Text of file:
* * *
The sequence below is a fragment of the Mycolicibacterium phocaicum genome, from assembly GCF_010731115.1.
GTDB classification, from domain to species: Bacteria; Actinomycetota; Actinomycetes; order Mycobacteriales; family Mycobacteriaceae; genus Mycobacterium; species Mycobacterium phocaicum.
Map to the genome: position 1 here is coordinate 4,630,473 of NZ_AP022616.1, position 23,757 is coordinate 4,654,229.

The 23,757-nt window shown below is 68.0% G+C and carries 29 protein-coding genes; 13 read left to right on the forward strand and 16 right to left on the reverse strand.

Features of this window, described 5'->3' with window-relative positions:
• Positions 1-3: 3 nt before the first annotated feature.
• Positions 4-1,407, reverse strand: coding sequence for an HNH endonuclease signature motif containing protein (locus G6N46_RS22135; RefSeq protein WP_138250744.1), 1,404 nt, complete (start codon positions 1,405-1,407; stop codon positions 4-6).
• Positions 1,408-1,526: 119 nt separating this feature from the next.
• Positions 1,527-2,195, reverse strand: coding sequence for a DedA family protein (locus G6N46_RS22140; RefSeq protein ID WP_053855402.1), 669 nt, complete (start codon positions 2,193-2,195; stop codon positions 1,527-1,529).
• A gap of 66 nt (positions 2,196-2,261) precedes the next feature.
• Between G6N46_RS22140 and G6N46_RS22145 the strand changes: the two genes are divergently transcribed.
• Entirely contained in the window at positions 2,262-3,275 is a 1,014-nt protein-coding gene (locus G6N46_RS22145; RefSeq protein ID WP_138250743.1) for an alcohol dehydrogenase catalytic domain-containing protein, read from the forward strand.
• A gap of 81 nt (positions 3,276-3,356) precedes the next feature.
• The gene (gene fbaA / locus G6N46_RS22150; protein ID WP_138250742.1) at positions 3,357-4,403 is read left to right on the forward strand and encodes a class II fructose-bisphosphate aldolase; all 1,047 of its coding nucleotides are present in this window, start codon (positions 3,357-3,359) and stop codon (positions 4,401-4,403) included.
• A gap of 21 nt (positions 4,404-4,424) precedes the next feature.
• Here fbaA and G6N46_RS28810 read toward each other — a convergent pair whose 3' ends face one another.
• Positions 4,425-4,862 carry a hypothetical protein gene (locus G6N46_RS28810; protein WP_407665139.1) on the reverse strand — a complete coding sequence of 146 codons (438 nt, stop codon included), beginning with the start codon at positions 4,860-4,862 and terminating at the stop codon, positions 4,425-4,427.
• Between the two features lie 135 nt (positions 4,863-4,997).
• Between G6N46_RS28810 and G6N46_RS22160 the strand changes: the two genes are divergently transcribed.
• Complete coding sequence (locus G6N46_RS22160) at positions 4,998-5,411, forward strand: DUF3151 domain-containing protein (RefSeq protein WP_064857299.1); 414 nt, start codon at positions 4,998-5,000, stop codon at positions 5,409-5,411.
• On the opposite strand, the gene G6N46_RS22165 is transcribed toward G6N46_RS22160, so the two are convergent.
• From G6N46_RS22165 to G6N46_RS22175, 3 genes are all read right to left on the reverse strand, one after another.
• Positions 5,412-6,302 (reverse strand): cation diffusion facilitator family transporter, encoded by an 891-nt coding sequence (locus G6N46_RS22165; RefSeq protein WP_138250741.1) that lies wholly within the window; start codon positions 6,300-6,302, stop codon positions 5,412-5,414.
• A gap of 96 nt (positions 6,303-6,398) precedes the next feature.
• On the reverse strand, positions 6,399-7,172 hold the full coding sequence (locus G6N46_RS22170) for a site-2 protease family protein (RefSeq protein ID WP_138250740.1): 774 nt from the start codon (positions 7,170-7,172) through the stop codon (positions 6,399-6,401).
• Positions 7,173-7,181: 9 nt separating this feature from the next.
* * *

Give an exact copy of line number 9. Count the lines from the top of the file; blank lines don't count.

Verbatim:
• Positions 1,527-2,195, reverse strand: coding sequence for a DedA family protein (locus G6N46_RS22140; RefSeq protein ID WP_053855402.1), 669 nt, complete (start codon positions 2,193-2,195; stop codon positions 1,527-1,529).